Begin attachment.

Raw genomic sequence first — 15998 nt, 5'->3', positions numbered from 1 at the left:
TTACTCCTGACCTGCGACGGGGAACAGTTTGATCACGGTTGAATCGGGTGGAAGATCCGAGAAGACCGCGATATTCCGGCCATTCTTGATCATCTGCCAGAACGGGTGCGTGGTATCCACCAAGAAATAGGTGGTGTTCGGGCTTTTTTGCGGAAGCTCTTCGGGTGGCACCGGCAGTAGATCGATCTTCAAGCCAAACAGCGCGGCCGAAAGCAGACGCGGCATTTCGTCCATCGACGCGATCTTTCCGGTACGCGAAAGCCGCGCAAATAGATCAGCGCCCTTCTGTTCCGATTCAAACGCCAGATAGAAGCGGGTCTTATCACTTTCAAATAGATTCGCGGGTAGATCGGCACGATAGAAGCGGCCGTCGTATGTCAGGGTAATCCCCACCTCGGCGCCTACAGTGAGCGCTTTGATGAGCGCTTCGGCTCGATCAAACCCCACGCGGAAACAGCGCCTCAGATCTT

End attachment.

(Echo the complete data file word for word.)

Raw genomic sequence first — 15998 nt, 5'->3', positions numbered from 1 at the left:
TTACTCCTGACCTGCGACGGGGAACAGTTTGATCACGGTTGAATCGGGTGGAAGATCCGAGAAGACCGCGATATTCCGGCCATTCTTGATCATCTGCCAGAACGGGTGCGTGGTATCCACCAAGAAATAGGTGGTGTTCGGGCTTTTTTGCGGAAGCTCTTCGGGTGGCACCGGCAGTAGATCGATCTTCAAGCCAAACAGCGCGGCCGAAAGCAGACGCGGCATTTCGTCCATCGACGCGATCTTTCCGGTACGCGAAAGCCGCGCAAATAGATCAGCGCCCTTCTGTTCCGATTCAAACGCCAGATAGAAGCGGGTCTTATCACTTTCAAATAGATTCGCGGGTAGATCGGCACGATAGAAGCGGCCGTCGTATGTCAGGGTAATCCCCACCTCGGCGCCTACAGTGAGCGCTTTGATGAGCGCTTCGGCTCGATCAAACCCCACGCGGAAACAGCGCCTCAGATCTT